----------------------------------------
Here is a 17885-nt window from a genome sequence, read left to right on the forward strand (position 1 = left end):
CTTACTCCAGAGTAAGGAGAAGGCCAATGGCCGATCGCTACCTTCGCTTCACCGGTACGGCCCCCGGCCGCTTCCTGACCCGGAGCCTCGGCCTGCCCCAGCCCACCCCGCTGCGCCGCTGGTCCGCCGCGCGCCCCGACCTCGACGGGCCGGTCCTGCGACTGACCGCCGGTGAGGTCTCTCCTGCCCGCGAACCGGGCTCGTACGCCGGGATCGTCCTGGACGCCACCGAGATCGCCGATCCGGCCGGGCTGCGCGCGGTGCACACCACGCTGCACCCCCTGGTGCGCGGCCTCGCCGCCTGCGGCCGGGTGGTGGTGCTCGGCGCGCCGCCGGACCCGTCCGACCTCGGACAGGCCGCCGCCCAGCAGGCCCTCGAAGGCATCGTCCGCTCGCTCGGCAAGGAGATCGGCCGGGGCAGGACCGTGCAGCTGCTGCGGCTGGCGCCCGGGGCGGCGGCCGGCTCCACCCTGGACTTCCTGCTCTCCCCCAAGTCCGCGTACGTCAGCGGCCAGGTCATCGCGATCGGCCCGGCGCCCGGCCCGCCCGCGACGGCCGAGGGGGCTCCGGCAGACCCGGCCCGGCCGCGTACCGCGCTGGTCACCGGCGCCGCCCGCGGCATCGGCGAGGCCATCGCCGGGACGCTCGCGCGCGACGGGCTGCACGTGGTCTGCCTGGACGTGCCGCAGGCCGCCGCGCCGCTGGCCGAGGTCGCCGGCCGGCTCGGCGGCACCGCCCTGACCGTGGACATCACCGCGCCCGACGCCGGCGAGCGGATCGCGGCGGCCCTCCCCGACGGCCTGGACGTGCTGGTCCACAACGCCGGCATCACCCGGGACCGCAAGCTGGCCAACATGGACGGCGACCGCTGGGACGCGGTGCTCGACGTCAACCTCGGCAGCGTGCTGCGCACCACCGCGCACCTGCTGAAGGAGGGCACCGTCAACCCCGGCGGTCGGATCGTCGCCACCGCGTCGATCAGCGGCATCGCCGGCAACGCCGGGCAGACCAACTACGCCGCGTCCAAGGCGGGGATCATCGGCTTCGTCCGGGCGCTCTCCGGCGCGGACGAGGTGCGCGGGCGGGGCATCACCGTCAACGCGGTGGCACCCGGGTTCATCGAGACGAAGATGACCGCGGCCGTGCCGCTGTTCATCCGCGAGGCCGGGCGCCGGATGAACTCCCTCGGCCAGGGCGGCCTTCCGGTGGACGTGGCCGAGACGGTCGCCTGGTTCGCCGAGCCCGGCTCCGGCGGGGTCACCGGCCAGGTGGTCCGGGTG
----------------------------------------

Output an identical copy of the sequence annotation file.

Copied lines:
Here is a 17885-nt window from a genome sequence, read left to right on the forward strand (position 1 = left end):
CTTACTCCAGAGTAAGGAGAAGGCCAATGGCCGATCGCTACCTTCGCTTCACCGGTACGGCCCCCGGCCGCTTCCTGACCCGGAGCCTCGGCCTGCCCCAGCCCACCCCGCTGCGCCGCTGGTCCGCCGCGCGCCCCGACCTCGACGGGCCGGTCCTGCGACTGACCGCCGGTGAGGTCTCTCCTGCCCGCGAACCGGGCTCGTACGCCGGGATCGTCCTGGACGCCACCGAGATCGCCGATCCGGCCGGGCTGCGCGCGGTGCACACCACGCTGCACCCCCTGGTGCGCGGCCTCGCCGCCTGCGGCCGGGTGGTGGTGCTCGGCGCGCCGCCGGACCCGTCCGACCTCGGACAGGCCGCCGCCCAGCAGGCCCTCGAAGGCATCGTCCGCTCGCTCGGCAAGGAGATCGGCCGGGGCAGGACCGTGCAGCTGCTGCGGCTGGCGCCCGGGGCGGCGGCCGGCTCCACCCTGGACTTCCTGCTCTCCCCCAAGTCCGCGTACGTCAGCGGCCAGGTCATCGCGATCGGCCCGGCGCCCGGCCCGCCCGCGACGGCCGAGGGGGCTCCGGCAGACCCGGCCCGGCCGCGTACCGCGCTGGTCACCGGCGCCGCCCGCGGCATCGGCGAGGCCATCGCCGGGACGCTCGCGCGCGACGGGCTGCACGTGGTCTGCCTGGACGTGCCGCAGGCCGCCGCGCCGCTGGCCGAGGTCGCCGGCCGGCTCGGCGGCACCGCCCTGACCGTGGACATCACCGCGCCCGACGCCGGCGAGCGGATCGCGGCGGCCCTCCCCGACGGCCTGGACGTGCTGGTCCACAACGCCGGCATCACCCGGGACCGCAAGCTGGCCAACATGGACGGCGACCGCTGGGACGCGGTGCTCGACGTCAACCTCGGCAGCGTGCTGCGCACCACCGCGCACCTGCTGAAGGAGGGCACCGTCAACCCCGGCGGTCGGATCGTCGCCACCGCGTCGATCAGCGGCATCGCCGGCAACGCCGGGCAGACCAACTACGCCGCGTCCAAGGCGGGGATCATCGGCTTCGTCCGGGCGCTCTCCGGCGCGGACGAGGTGCGCGGGCGGGGCATCACCGTCAACGCGGTGGCACCCGGGTTCATCGAGACGAAGATGACCGCGGCCGTGCCGCTGTTCATCCGCGAGGCCGGGCGCCGGATGAACTCCCTCGGCCAGGGCGGCCTTCCGGTGGACGTGGCCGAGACGGTCGCCTGGTTCGCCGAGCCCGGCTCCGGCGGGGTCACCGGCCAGGTGGTCCGGGTG